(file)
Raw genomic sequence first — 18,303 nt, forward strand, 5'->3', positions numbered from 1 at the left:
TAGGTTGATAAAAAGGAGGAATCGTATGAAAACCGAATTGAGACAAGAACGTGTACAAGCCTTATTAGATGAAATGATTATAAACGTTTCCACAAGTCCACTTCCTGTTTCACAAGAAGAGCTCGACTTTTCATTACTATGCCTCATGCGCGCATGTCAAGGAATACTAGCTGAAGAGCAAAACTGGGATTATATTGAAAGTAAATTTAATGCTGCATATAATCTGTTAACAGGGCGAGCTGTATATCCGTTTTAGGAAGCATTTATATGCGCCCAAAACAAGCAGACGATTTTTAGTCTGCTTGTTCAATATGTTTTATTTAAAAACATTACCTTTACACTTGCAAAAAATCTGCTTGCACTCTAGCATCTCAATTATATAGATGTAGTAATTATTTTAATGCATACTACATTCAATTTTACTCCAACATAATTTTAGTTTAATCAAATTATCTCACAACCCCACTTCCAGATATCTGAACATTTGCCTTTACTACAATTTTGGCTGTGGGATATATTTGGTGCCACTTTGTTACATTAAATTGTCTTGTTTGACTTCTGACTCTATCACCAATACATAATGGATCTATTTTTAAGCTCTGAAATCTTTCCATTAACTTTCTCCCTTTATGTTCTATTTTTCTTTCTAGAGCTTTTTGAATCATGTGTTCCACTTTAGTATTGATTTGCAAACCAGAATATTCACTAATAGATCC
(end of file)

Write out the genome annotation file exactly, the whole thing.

Raw genomic sequence first — 18,303 nt, forward strand, 5'->3', positions numbered from 1 at the left:
TAGGTTGATAAAAAGGAGGAATCGTATGAAAACCGAATTGAGACAAGAACGTGTACAAGCCTTATTAGATGAAATGATTATAAACGTTTCCACAAGTCCACTTCCTGTTTCACAAGAAGAGCTCGACTTTTCATTACTATGCCTCATGCGCGCATGTCAAGGAATACTAGCTGAAGAGCAAAACTGGGATTATATTGAAAGTAAATTTAATGCTGCATATAATCTGTTAACAGGGCGAGCTGTATATCCGTTTTAGGAAGCATTTATATGCGCCCAAAACAAGCAGACGATTTTTAGTCTGCTTGTTCAATATGTTTTATTTAAAAACATTACCTTTACACTTGCAAAAAATCTGCTTGCACTCTAGCATCTCAATTATATAGATGTAGTAATTATTTTAATGCATACTACATTCAATTTTACTCCAACATAATTTTAGTTTAATCAAATTATCTCACAACCCCACTTCCAGATATCTGAACATTTGCCTTTACTACAATTTTGGCTGTGGGATATATTTGGTGCCACTTTGTTACATTAAATTGTCTTGTTTGACTTCTGACTCTATCACCAATACATAATGGATCTATTTTTAAGCTCTGAAATCTTTCCATTAACTTTCTCCCTTTATGTTCTATTTTTCTTTCTAGAGCTTTTTGAATCATGTGTTCCACTTTAGTATTGATTTGCAAACCAGAATATTCACTAATAGATCC